Combat rifles: The US military’s standard assault rifles are the M16 and its shorter, lighter variant, the M4. Both of them are famous for their propensity to jam and malfunction. Their legendary malfunctions have cost many soldiers and Marines their lives. By contrast, China’s standard assault rifle is the simple, cheap, rugged, and supremely reliable AK-47, which will fire even if it gets dirty or even if you bury it in sand or mud. Moreover, it’s so much easier to operate that even children can use it. Furthermore, the AK-47’s 7.62 mm round can penetrate cinderblocks, bricks, and wood, while the M16’s and the M4’s smaller, weaker 5.56 mm round cannot. The Washington Times newspaper has even recently run a lengthy article detailing these rifles’ serious flaws.

I could go on and on, but the above comparisons already illustrate the point sufficiently. It is, in fact, the US military that is decisively inferior to that of China by the vast majority of criteria – from training, esprit de corps, good order, and discipline, to leadership, to the vast majority of weapon categories.

In a confrontation with the PLA, the US military would be like a virgin during her first night. Easy.

The American people need to stop listening to those who want to lull them into a false sense of security and start demanding that Congress a) fund the US military sufficiently, and b) spend the money in the most efficient way possible, with the least amount possible going to bloated personnel benefits programs and unneeded bases, and the maximum amount going to new weaponry and to training the troops.

Dismissing the Chinese fighter threat is dangerous and wrong

In January 2011, China first flew its first stealthy fighter, the J-20. Days before, Air Power Australia experts Dr Carlo Kopp and Peter Goonconducted a holistic technical analysis of it, followed by a more thorough techno-industrial-military-strategy analysis which assessed not only the J-20′s capabilities, but also its usefulness and potential missions in light of these capabilities. They concluded (emphasis added):

The Chengdu J-XX [J-20] thus represents a techno-strategic coup by China, and if deployed in large numbers in a mature configuration, a genuine strategic coup against the United States and its Pacific Rim allies. The development of the Chengdu J-XX [J-20] represents an excellent case study of a well thought out “symmetrical techno-strategic response” to the United States’ deployment of stealthy combat aircraft, which no differently to the United States’ play in the late Cold War and post Cold War period, elicits a disproportionate response in materiel investment to effectively counter.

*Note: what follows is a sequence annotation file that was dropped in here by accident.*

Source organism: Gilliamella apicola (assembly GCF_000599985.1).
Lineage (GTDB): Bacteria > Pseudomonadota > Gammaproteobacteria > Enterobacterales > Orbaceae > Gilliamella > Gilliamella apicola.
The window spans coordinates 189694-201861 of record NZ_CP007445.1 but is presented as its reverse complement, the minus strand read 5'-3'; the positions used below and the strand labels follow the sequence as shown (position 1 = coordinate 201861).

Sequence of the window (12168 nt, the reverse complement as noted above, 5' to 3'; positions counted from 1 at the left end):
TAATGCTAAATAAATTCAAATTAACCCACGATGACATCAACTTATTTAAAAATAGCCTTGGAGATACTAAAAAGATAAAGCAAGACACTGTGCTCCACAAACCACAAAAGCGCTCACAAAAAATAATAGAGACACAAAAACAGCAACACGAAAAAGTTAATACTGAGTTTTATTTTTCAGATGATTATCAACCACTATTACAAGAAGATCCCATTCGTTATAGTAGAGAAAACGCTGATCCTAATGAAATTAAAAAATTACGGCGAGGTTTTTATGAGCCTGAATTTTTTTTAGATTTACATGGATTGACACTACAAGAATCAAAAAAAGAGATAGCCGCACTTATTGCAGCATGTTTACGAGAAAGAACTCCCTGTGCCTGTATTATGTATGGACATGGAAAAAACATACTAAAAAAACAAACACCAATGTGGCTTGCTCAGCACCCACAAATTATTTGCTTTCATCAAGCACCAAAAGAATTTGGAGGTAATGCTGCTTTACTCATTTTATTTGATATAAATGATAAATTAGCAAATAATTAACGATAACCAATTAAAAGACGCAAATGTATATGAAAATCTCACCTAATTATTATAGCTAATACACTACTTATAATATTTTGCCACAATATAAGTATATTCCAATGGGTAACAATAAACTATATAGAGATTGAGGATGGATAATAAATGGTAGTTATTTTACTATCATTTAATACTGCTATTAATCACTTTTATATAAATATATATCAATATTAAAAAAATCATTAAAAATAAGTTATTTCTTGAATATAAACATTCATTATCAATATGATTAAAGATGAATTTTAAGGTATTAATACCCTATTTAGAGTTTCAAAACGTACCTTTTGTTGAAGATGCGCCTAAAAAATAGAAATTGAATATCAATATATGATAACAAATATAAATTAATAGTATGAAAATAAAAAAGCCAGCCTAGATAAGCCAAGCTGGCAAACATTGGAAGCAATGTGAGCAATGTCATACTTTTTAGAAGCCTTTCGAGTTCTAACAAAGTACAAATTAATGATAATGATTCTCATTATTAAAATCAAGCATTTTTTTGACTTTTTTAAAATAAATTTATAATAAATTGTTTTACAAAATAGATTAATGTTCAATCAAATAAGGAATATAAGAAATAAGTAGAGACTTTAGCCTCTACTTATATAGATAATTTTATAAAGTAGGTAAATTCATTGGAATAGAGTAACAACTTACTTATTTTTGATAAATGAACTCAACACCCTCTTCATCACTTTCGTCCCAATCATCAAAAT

The only US design with the kinematic performance, stealth performance and sensor capability to be able to confront the J-20 [J-XX] with viable combat lethality and survivability is the F-22A Raptor, or rather, evolved and enhanced variants of the existing configuration of this aircraft.

The US Navy F/A-18E/F Super Hornet is outclassed in every respect, and would be as ineffective against a mature J-XX [J-20] as it is against the F-22A Raptor.

All variants of the F-35 Joint Strike Fighter would be equally so outclassed, assuming this failed project even progresses to any kind of actual production.

All US Air Force, US Navy and allied legacy fighters are outclassed in much the same manner, and are ineffective kinematically and in sensor capability against this class of threat system.

From the perspectives of both technological strategy and military grand strategy, the J-XX [J-20] is the final nail in the coffin of the utterly failed “Gates recapitalisation plan” for United States and allied tactical fighter fleets. Apologists for the “Gates fighter recapitalisation plan” will no doubt concoct a plethora of reasons as to why the J-XX [J-20] should be ignored, as they did exactly one year ago when the Russians unveiled the T-50 PAK-FA stealth fighter.

Those last words were prophetic.

Shortly after the J-20 first flew, a large group of pseudo-experts – some supporters of deep defense cuts with an agenda to deny and downplay threats to America, others being delusional megalomaniacs who don’t believe America could ever lose its military edge to other countries – began an unyielding spin campaign (which continues to this day) of downplaying the J-20′s capabilities, utility, impact, and prospects for production, and thus downplaying it as a threat to US air superiority.

But in doing so, they displayed their ignorance of defense issues, including the facts about the J-20. So, using Kopp’s and Goon’s work as the primary source, I’ll state the facts here (in a condensed version compared to the lengthy analysis Kopp and Goon have written) and refute some of the false claims made by deniers to downplay the J-20.